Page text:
pHis grades are excellent, and he seems to surprise his teachers so greatly with his competence that soon he skips a grade level, and then another, and in a little less than a year he's a sixth-grade student at the age of nine, a budding genius by all standards. The other children, however, do not treat him as kindly as the teachers do — they call him names like iloser/i and inerd,/i and the ideas he'll spout to anyone who will listen are so off-putting that in mere weeks every child either avoids him like the plague or mercilessly teases him from a distance — except for one particular day in early Autumn, that is./p

pThe trees are just starting to turn into brilliant bursts of red and gold, some of their leaves falling onto the ground that create a crunchy, earth-smelling carpet that the boy kicks and scuffs at with his shiny new shoes as he walks home — or as much of a home as his father's jail could ever be. He is, however, unaware that two boys are following him, and just as he rounds the corner (the jailhouse is just down the street; not far at all, and his pace quickens as he begins the last stretch of his walk) they pounce on him./p

pOne boy is short and stocky, beet-red and freckly underneath a greasy mop of red hair. He's got the face of a snarling bulldog i(there's his father, the puppy, the axe, the strangled scream it makes when the axe connects, and blood, so much blood)/i, his features pinched and mean, and it is he who attacks first, pushing the unsuspecting boy to the ground./p

pThe boy gasps as the concrete rushes up to meet him, a sharp sting resonating through his palms and elbows at the contact, and the other boy, laughing at the younger boy's misfortune, kicks him in the ribs while he's down. /p

p"Take that, freak," the second boy sneers, and the red-head laughs, crowing, "Light 'im up, Jimmy!"/p

pThe first boy, the red-head, forces him to stand by pulling him up and, instead of pinning his arms ibehind/i his back, he forces the boy to hold his wrists out. The reason behind this doesn't become all too clear until Jimmy steps in front of him./p

pHe's brandishing a lighter./p

pThe young Warden twists and struggles in not-Jimmy's grip, but he's far too small and the flame is coming closer and closer, inches away from making contact with his skin and the laughing of his tormentors echoes in his ears, mixed with his own screams and the acrid smell of burning flesh assaults his senses and then —/p

pThen everything is black./p

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p—/p/divWhen he comes to, he is alone, sprawled on the cold concrete, his glasses cracked and dried blood and tears on his face and —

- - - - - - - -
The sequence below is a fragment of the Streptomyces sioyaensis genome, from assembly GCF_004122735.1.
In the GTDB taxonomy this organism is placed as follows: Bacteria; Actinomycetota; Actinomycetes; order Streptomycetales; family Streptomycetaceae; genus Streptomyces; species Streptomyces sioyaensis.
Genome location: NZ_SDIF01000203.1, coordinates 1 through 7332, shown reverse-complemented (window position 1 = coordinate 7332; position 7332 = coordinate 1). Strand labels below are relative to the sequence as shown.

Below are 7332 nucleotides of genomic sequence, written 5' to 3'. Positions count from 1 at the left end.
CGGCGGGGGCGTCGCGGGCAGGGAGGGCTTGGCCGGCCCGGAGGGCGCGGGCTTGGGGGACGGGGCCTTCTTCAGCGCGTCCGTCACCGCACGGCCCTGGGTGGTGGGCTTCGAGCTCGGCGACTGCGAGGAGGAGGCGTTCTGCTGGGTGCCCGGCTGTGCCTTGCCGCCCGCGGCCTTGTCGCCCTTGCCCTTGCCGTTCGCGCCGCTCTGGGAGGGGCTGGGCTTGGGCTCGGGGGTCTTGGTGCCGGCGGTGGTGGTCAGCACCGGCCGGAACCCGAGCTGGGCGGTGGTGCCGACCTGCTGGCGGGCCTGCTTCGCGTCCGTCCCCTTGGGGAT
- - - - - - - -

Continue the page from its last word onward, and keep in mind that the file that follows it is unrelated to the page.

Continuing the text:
pHis hands./p

pThe skin is white in some areas, the flesh melted and bubbling together like the most unnatural overflowing spring he's ever seen, his fingers completely charred and blistered at the ends. He's almost fascinated by the way he doesn't feel anything, hell, it doesn't even ihurt,/i but then he remembers the two that did this to him and suddenly all he can see is red./p

pGritting his teeth, he stands shakily, his hands gingerly held out like a bird about to take flight, staring sightlessly into the gloom surrounding the little corner of asphalt he inhabits by the side of a building. He's cold, hungry, and every part of his body that iisn't/i his hands is throbbing, screaming at him to lie down and curl up on the ground, but he ignores it because he's furious and the flame of his anger is enough to keep the chill of the night air away for now. /p

pThose stupid boys, they ruined his hands, they ihurt/i him, and he'll be damned if he'll just sit back and do nothing about it; he's inot/i a freak, not a loser or a nerd or any other of the nasty things the other kids call him when they think he isn't listening, or what they say in the notes they pass to each other, giggling and whispering and thinking they're so much ibetter/i than him./p


iMommy says his daddy was a sick man./i



iI heard he lives in that jail because nobody else would take him./i



iWhat a weirdo./i


pHe'll prove them all wrong, he thinks, and smiles as he walks into the darkness, reaching into his pocket and clutching his little Flying Man, his only friend./p

pA small figure, the boy's very first creation, covered with what seems to be blood and other unidentifiable fluids, smiles too with its' sharp-toothed grin as it shadows the boy's steps./p

pBeing the youngest Warden in the free world comes with a price, after all, and it was settled as soon as Father slipped on his building blocks./p